Understand the effects of hearing loss on your physical and mental health.
What is Hearing Loss?
A key indicator of hearing loss is the inability to hear certain sounds or tones. Hearing loss can happen to anyone of any age and can range from mild to severe. Even though your hearing loss may be mild, it can affect your ability to properly communicate. If your family is noticing you are having trouble hearing, then you should make an appointment to have your hearing checked. Hearing loss can make sounds seem muffled, or can prevent you from hearing certain tones and frequencies completely. Hearing loss can be caused by a variety of factors, including:
- Exposure to loud noise
- Head/ear trauma
- Earwax blockage
- Ear infection
- Deterioration of the hair cells in the inner ear
Regardless of how your hearing loss happened, it’s important to have it evaluated by an audiologist. Hearing loss can also be a result of another underlying health condition and can lead to further complications.
Hearing and Your Health
Hearing loss is not always the result of aging, sometimes it can be caused by another serious underlying health condition. Studies have proven that hearing loss can be connected to heart disease, diabetes, and high blood pressure. Each of these conditions affects the blood vessels in your body, often causing them to swell. Because the blood vessels in your ear are so sensitive, the swelling of them due to one of these conditions can cause hearing loss.
It’s important to schedule regular hearing check-ups and appointments with your physician to catch any of these conditions early. Early intervention can prevent any further complications and will benefit your overall well-being.
Hearing and Your Brain
Hearing is directly connected to the brain. In fact, we don’t hear with our ears, we hear when sound travels through the ear and up to the auditory cortex of the brain. When sound reaches the brain it is transformed into information and stored into our memories. Healthy hearing is a crucial part of having an active and healthy brain. When you can’t hear well due to hearing loss, your brain doesn’t receive the proper stimulation it needs. Hearing loss makes it difficult for the brain to hear certain sound signals depending on the tone and frequency. As a result, your brain will work harder to pick up the sounds that it is missing, this can lead to mental strain, fatigue, and even memory problems.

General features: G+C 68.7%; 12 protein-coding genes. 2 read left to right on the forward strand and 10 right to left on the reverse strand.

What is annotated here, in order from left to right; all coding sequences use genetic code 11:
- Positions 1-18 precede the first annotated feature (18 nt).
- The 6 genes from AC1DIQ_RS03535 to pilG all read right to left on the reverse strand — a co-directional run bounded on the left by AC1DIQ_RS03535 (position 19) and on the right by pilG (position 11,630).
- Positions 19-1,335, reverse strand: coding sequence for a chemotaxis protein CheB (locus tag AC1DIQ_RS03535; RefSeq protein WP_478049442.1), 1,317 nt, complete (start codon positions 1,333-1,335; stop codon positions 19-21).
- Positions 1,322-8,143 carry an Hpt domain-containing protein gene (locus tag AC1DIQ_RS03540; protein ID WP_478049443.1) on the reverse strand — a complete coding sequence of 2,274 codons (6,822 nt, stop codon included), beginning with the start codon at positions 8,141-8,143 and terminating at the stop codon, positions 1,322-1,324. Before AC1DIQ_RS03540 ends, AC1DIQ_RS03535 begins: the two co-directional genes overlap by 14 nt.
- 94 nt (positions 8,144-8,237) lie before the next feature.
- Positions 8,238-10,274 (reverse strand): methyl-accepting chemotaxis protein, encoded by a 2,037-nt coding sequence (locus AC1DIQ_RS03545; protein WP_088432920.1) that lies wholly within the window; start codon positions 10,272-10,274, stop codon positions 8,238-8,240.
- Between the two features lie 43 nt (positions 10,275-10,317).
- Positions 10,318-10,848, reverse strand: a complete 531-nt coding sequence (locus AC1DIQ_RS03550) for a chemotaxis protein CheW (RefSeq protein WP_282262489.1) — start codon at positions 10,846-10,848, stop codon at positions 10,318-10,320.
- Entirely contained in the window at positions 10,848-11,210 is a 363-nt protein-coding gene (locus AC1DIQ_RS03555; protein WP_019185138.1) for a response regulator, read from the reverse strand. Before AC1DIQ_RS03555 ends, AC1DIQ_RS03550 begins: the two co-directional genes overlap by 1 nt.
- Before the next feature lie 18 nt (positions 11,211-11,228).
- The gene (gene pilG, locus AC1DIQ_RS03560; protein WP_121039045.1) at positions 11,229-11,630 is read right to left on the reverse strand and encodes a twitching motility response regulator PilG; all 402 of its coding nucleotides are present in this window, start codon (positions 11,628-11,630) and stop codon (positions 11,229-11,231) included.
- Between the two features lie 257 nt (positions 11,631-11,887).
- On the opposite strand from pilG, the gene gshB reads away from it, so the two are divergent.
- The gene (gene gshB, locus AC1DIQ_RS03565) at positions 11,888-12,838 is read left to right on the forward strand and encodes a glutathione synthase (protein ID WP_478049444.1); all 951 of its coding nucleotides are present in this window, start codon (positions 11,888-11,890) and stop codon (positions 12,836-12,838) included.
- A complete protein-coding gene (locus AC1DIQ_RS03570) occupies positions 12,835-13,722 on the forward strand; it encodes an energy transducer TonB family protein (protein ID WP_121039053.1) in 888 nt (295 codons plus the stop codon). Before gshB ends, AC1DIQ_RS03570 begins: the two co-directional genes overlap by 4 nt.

Studies have proven there is a connection between hearing loss and cognitive decline. Hearing loss makes it harder to hear, which can often result in feelings of embarrassment. Those who have hearing loss may socially isolate themselves from other people because they are ashamed of their hearing loss and they don’t want anyone to notice. Without conversations and social interactions, you can develop feelings of loneliness, depression, and experience a decline in your cognitive abilities. Your brain needs your hearing to remain active and healthy, and without it you can even develop dementia.
The most effective way to prevent dementia and cognitive decline is to manage your hearing loss with hearing aids. Hearing aids provide your brain with the proper stimulation it needs to process sounds and remain healthy. Don’t let hearing loss keep you from the ones you love. Contact us today to learn more about how hearing loss may be affecting your brain.
Children and Hearing Loss
Hearing loss can happen to any one of any age – even children. In fact, 2 to 3 out of every 1,000 child in the U.S. was born with hearing loss. Children and young adults can lose their hearing later in childhood as well because of loud noise exposure, head/ear trauma, or genetics. It is important to treat any hearing loss in your child immediately to prevent any developmental delays with speech comprehension and learning. Hearing is a vital part in how children learn to talk and understand information. When a child has undetected hearing loss, their learning skills can be delayed because they are missing out on sounds. This can lead to developmental delays with their speaking, reading, school success, and social skills.
If you suspect your child is having a hard time hearing, bring them in for an appointment. Our audiologist has years of experience in pediatric audiology. We carry hearing aids specifically designed for children and we work with cochlear implants as well. Together, we will help your child with their hearing so they can be successful in the classroom and at home.